WASHINGTON — The omission of improvements to the regulatory structure in the Dodd-Frank Act was an oversight that needs to be corrected, Paul Volcker said Monday.

On the same day his Volcker Alliance think tank proposed a major overhaul of the U.S. regulatory system, the former Federal Reserve Board chairman said the heavy lifting that had been required to reform financial services practices in the reform law left little time back then to resolve outstanding jurisdictional flaws.

"Now it is time to come back and repair that lapse," Volcker said at a press conference where the report was released.

The group, which Volcker chairs, proposed a blueprint for consolidating the U.S. regulatory system along the lines of the United Kingdom's structure. Rather than the current hodgepodge of regulators that share responsibility for overseeing the financial services system, the regulatory system would be divided into three functions: policymaking, supervision and the capital markets.

"The banks are the first to complain of the multiplicity of agencies and the overlaps and gaps," Volcker said during a press conference following the release of the report. "We address a major part of their concerns, now whether they like the way we have done that, I don't know."

While industry observers were still in the process of hashing out the plan Monday, some were split over whether the proposal would go very far.

"There is value in asking the question," said Wayne Abernathy, executive vice president at the American Bankers Association, on whether the regulatory system needs rewiring.

But Abernathy questioned an aspect of the plan that appeared to give more power to the Federal Reserve Board.

Under Volcker's proposal, the sitting Fed chair would chair a new division within the Financial Stability Oversight Council — the Systemic Issue Committee — that would craft prudential standards for the biggest companies. The Fed's vice chair would chair the new Prudential Supervisory Authority, which would fulfill the supervision component, and the central bank would issue rules for institutions supervised by the PSA.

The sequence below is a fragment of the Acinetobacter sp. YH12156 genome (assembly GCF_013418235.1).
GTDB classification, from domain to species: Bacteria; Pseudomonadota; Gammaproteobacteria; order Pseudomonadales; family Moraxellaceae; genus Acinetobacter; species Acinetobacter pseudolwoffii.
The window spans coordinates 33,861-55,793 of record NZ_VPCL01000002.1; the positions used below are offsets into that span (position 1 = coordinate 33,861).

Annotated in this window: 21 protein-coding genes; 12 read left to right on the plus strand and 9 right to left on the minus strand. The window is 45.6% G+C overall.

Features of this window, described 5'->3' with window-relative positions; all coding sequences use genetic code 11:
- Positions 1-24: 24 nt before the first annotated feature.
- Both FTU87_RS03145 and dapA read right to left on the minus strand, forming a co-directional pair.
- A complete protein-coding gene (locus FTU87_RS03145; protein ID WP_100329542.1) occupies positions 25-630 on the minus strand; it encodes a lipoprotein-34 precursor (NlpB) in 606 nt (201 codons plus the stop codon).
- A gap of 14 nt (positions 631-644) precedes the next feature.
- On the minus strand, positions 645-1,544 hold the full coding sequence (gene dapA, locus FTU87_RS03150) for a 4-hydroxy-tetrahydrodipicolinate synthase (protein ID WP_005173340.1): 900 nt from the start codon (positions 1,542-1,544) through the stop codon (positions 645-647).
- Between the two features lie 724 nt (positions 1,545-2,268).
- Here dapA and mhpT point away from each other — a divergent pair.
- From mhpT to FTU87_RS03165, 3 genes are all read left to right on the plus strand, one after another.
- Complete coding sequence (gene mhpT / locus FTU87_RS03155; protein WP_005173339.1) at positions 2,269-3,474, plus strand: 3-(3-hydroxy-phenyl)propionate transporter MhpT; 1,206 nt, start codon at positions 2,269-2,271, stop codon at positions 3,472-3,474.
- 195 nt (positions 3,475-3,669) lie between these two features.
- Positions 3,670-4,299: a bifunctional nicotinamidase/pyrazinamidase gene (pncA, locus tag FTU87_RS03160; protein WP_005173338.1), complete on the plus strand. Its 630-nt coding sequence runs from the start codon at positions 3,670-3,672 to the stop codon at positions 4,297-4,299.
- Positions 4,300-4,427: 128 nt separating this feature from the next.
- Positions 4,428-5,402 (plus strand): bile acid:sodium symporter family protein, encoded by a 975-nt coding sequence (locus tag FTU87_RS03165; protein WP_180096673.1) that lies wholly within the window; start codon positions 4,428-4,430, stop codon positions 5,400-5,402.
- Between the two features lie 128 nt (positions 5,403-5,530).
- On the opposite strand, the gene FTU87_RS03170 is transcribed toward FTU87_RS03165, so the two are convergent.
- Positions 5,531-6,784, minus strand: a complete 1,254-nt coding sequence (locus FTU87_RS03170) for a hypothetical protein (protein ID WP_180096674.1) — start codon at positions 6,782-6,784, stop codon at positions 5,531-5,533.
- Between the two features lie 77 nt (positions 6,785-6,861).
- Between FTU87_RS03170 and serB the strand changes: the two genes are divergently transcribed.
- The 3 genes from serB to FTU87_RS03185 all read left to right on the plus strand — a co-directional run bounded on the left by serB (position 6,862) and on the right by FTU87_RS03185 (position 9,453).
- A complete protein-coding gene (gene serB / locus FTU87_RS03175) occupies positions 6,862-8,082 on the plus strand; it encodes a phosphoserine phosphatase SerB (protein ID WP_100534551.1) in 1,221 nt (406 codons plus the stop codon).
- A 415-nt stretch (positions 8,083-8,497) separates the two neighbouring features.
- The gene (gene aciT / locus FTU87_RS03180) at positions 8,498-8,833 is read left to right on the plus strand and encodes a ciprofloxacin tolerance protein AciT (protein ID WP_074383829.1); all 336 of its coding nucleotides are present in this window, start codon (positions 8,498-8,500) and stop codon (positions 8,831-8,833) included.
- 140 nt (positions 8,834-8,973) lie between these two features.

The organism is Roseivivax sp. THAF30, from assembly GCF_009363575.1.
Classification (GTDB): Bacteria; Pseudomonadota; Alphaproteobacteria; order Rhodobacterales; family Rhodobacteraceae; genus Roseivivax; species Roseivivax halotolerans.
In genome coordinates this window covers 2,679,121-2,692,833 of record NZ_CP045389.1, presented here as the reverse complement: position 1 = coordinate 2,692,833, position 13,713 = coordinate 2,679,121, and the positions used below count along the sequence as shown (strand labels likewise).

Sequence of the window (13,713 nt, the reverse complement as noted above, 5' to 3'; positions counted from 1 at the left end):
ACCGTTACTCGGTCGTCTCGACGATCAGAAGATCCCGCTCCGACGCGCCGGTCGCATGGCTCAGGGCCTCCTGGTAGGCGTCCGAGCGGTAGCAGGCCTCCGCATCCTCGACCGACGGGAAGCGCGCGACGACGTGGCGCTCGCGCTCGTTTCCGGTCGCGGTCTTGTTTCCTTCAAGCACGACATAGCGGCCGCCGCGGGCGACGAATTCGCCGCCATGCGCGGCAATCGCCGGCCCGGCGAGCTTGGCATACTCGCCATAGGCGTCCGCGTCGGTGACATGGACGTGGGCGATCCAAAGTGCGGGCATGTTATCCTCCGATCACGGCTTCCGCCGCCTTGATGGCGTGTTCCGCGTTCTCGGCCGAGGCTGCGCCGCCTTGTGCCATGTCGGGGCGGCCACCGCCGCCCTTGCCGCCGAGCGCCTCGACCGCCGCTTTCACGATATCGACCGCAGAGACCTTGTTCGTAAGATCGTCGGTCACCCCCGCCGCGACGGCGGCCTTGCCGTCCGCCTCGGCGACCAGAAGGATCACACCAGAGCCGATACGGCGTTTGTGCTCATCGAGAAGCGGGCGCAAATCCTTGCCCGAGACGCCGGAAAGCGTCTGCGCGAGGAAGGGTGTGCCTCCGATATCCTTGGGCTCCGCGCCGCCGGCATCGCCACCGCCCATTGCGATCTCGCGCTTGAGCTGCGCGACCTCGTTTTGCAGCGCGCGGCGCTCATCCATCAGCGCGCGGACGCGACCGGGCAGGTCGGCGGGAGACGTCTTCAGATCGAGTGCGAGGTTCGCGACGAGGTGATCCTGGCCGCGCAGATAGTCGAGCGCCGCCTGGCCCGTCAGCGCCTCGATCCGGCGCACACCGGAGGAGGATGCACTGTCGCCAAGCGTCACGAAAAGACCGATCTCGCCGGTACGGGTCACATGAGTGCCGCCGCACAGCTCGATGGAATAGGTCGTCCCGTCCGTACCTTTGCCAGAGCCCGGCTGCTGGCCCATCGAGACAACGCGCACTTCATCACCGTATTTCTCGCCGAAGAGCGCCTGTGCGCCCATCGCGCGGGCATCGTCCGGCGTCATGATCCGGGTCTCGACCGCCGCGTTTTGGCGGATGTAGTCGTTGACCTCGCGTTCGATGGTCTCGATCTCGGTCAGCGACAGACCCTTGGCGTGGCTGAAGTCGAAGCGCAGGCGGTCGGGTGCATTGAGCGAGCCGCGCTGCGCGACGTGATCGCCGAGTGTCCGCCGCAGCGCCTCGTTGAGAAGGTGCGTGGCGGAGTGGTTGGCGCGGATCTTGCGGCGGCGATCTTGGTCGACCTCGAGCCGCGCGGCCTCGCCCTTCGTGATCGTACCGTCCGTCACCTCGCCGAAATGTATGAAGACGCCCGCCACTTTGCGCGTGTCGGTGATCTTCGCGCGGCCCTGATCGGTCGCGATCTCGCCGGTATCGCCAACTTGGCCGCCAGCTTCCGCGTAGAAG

"The Fed is already struggling to maintain its independence given all the power that has been given to it," Abernathy said. "How is it possible at all with this [power] all going to the Fed, for the Fed ever to maintain its political independence?"

But others said the proposal is valuable in beginning a conversation about how to fix the current regulatory overlap.

"The Volcker Alliance is right that we need regulatory consolidation and tough oversight across the financial sector," said Michael Barr, a University of Michigan law professor, who was a key Treasury Department official during the 2010 reform push. "There are a variety of ways of getting there, and this report should provide further impetus for reform."

The Volcker Alliance plan would also merge the Securities and Exchange Commission and the Commodity Futures Trading Commission.

"This is a fractured regulatory system," Volcker said. "A system that was built up piecemeal has never had a good overall look, but nobody has ever done anything to make it more consistent and effective."

Enacting such a drastic shake-up would likely require a prolonged congressional fight and it is uncertain if there would be enough political will to follow through with such a plan. Indeed, as the group's report pointed out, there have been 25 proposals since World War II to restructure the regulatory system with very little success.

But Volcker said given the events of the recent financial crisis, Congress has "more provocation in my view to act now given what has happened than they have had before."

Dodd-Frank did rework some of the regulatory infrastructure, including the creation of the FSOC and the Office of Financial Research, and the elimination of the Office of Thrift Supervision. The law also established the Consumer Financial Protection Bureau to oversee compliance policies for both banks and nonbanks.

While further changes were discussed in the run-up to the bill's passage — including a proposed merger of the SEC and CFTC — they were all abandoned in large part due to political obstacles.

But Abernathy said he still doubts there would be willingness to take up the issue in Congress. "It is the kind of thing everybody loves to talk about and chat about, but nobody wants to expend the blood that would be required to move all these boxes around," he said.

Abernathy added that while the current regulatory system is complex, its structure has responded to the unique attributes of the U.S. financial industry.

"That isn't to say that there shouldn't be some adjustments to the system we have, but understand the system we have evolved as our economic system evolved and it kind of matches our very diverse financial system," he said.

While the Volcker Alliance report might not lead to immediate action, Volcker said, "I do think we can stir up some action.

"This is not an ideological issue; it is a kind of technocratic issue, but it is an important issue."

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